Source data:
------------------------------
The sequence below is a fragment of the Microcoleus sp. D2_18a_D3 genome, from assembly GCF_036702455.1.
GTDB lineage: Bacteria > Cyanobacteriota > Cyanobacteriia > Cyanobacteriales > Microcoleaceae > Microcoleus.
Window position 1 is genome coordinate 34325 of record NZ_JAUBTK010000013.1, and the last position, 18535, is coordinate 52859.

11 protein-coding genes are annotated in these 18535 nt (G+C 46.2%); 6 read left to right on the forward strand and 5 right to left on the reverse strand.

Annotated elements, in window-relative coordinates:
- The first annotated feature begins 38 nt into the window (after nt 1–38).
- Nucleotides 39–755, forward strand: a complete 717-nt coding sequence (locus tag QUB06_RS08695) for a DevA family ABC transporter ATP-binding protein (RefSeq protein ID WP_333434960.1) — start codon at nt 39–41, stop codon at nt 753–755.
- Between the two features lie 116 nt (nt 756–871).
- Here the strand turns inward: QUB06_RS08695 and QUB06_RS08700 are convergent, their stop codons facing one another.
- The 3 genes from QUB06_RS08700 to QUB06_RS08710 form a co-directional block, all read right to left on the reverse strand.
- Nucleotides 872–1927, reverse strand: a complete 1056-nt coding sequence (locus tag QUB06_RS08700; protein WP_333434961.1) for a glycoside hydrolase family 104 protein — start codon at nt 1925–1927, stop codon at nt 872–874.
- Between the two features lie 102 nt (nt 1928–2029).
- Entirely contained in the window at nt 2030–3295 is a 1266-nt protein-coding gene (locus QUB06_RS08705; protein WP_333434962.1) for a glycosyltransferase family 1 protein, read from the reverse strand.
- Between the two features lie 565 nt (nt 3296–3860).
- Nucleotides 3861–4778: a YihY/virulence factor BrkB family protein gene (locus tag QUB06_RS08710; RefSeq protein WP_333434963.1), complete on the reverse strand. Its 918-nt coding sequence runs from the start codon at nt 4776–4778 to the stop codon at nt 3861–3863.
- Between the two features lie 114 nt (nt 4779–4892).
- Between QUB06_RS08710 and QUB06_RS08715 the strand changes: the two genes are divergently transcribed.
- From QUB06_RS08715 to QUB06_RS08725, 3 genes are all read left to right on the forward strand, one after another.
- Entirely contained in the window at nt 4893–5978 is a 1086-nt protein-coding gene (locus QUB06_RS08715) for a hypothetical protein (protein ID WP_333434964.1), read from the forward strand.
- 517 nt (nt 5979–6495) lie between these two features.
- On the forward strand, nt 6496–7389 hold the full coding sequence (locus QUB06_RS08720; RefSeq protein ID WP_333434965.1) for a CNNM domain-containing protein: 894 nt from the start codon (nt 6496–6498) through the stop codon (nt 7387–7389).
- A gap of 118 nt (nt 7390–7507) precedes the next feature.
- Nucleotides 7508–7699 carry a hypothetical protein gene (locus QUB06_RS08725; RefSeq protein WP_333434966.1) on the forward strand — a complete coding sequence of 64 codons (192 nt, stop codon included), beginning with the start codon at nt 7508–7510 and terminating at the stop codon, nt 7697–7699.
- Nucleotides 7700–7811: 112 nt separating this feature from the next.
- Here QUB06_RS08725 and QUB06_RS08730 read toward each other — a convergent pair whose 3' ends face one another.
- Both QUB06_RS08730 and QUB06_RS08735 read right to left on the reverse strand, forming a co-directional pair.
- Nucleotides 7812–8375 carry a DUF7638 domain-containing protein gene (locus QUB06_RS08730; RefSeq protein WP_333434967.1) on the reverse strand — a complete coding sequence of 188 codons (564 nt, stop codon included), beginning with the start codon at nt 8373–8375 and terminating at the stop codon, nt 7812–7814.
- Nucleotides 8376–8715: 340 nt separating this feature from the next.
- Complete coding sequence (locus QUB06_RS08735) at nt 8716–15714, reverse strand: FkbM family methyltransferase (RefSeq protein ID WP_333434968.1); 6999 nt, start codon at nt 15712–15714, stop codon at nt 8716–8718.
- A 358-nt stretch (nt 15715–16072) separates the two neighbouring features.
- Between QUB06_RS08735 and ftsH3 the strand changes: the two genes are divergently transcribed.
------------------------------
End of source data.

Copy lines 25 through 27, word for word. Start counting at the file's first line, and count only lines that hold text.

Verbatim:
- Here QUB06_RS08725 and QUB06_RS08730 read toward each other — a convergent pair whose 3' ends face one another.
- Both QUB06_RS08730 and QUB06_RS08735 read right to left on the reverse strand, forming a co-directional pair.
- Nucleotides 7812–8375 carry a DUF7638 domain-containing protein gene (locus QUB06_RS08730; RefSeq protein WP_333434967.1) on the reverse strand — a complete coding sequence of 188 codons (564 nt, stop codon included), beginning with the start codon at nt 8373–8375 and terminating at the stop codon, nt 7812–7814.